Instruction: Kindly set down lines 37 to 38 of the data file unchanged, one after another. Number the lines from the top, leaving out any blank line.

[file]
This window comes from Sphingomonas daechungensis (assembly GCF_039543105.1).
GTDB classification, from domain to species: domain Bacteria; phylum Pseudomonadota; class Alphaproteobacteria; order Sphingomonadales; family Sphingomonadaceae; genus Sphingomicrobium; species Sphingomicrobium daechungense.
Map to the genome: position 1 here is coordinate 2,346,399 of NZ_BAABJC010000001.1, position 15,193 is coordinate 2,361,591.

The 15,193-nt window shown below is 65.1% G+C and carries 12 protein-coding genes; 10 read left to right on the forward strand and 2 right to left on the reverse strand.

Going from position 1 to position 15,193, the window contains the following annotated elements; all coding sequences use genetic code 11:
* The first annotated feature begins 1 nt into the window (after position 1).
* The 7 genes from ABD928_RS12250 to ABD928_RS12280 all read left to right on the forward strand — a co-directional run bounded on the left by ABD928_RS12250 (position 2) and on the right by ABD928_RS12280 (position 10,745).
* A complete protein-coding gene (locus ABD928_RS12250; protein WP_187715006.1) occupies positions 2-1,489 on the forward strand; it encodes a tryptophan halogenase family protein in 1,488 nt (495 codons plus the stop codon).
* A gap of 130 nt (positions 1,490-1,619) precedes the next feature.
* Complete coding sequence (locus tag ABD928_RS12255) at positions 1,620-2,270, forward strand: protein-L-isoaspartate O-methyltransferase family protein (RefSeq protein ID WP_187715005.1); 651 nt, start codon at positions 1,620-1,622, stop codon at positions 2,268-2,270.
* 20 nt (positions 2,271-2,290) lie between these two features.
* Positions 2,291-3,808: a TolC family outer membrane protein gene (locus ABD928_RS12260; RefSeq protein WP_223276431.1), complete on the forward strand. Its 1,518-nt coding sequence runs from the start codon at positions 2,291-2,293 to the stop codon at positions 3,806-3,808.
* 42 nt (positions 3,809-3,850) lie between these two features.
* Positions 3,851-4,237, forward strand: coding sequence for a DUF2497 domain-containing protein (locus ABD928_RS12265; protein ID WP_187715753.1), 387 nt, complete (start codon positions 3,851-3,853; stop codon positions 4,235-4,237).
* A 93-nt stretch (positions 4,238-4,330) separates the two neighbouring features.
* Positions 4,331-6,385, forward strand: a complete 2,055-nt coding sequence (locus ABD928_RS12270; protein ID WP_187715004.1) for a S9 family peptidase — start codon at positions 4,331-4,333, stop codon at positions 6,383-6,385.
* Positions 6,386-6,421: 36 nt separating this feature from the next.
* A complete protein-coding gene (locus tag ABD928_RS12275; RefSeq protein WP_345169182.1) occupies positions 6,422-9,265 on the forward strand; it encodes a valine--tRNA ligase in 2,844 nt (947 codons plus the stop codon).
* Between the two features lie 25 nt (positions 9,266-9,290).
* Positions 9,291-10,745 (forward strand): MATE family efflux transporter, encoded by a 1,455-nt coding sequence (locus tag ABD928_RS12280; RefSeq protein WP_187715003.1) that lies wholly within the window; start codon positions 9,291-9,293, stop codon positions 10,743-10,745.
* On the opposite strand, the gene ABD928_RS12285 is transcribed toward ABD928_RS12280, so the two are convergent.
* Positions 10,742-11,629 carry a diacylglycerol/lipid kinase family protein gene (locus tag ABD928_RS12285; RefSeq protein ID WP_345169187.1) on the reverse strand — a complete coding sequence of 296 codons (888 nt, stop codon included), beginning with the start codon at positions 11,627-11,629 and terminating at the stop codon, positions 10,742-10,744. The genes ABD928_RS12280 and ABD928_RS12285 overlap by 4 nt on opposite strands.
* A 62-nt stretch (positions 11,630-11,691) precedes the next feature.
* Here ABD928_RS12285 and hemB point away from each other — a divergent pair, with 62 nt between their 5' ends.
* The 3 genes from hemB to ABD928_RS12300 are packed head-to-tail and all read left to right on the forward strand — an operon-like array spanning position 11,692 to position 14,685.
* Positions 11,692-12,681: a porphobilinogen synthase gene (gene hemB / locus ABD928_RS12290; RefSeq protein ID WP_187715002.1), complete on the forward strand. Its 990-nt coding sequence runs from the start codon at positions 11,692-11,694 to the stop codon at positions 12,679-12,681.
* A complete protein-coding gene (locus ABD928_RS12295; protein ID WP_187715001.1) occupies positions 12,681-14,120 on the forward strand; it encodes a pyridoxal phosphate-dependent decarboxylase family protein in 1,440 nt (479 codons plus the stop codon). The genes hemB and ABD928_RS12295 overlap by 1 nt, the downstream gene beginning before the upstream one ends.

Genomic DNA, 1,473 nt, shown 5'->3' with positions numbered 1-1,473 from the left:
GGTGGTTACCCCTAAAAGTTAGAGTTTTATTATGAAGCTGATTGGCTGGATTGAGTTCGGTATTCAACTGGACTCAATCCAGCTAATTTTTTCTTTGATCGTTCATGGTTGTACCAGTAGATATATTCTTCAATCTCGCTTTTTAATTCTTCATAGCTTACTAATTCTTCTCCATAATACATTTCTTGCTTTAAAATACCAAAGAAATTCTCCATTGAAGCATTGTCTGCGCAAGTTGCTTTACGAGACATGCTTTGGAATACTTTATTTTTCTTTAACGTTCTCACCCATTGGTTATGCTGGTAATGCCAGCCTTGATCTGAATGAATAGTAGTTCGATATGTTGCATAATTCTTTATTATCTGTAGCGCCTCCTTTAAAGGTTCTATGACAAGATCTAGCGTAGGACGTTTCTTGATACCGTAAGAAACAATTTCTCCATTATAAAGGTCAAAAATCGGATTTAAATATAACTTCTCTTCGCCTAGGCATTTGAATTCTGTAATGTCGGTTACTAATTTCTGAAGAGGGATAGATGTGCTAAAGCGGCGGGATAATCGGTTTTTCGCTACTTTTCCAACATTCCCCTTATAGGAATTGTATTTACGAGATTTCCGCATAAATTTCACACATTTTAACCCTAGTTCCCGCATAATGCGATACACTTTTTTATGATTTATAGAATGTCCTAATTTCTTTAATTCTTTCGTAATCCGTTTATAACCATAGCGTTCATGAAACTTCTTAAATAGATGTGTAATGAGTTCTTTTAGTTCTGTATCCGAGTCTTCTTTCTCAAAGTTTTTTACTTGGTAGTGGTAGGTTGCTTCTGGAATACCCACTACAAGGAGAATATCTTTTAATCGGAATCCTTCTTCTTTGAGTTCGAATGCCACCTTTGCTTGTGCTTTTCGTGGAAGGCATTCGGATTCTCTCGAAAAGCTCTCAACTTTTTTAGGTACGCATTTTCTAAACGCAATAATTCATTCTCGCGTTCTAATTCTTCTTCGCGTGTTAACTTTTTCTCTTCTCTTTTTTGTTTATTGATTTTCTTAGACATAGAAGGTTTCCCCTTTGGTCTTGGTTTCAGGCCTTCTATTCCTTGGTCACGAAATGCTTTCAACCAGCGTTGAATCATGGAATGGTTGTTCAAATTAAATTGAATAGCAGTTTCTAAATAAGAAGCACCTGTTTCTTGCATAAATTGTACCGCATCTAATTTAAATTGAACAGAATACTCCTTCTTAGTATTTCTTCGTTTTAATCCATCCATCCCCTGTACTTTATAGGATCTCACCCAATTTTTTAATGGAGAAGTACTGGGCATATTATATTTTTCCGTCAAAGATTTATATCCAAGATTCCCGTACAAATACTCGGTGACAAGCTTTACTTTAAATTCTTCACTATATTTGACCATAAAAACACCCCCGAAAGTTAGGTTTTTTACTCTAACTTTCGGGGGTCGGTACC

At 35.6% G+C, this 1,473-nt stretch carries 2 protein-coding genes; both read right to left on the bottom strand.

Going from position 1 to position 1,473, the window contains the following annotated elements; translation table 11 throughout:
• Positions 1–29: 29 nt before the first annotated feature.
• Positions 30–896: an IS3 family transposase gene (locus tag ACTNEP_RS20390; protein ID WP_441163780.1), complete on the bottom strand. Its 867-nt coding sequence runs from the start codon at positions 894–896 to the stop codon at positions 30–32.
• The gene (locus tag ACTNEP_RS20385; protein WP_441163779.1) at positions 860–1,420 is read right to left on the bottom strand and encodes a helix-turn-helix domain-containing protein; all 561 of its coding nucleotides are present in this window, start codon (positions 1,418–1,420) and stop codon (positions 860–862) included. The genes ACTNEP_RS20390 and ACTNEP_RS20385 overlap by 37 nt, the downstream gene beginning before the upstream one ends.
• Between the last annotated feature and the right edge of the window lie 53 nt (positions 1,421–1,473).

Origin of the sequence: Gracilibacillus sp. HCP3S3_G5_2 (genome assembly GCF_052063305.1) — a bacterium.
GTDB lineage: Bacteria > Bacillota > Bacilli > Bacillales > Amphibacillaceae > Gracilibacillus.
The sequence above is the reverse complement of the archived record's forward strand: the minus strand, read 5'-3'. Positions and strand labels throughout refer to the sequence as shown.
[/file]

GTDB lineage: Bacteria > Bacillota > Bacilli > Bacillales > Amphibacillaceae > Gracilibacillus.
The sequence above is the reverse complement of the archived record's forward strand: the minus strand, read 5'-3'. Positions and strand labels throughout refer to the sequence as shown.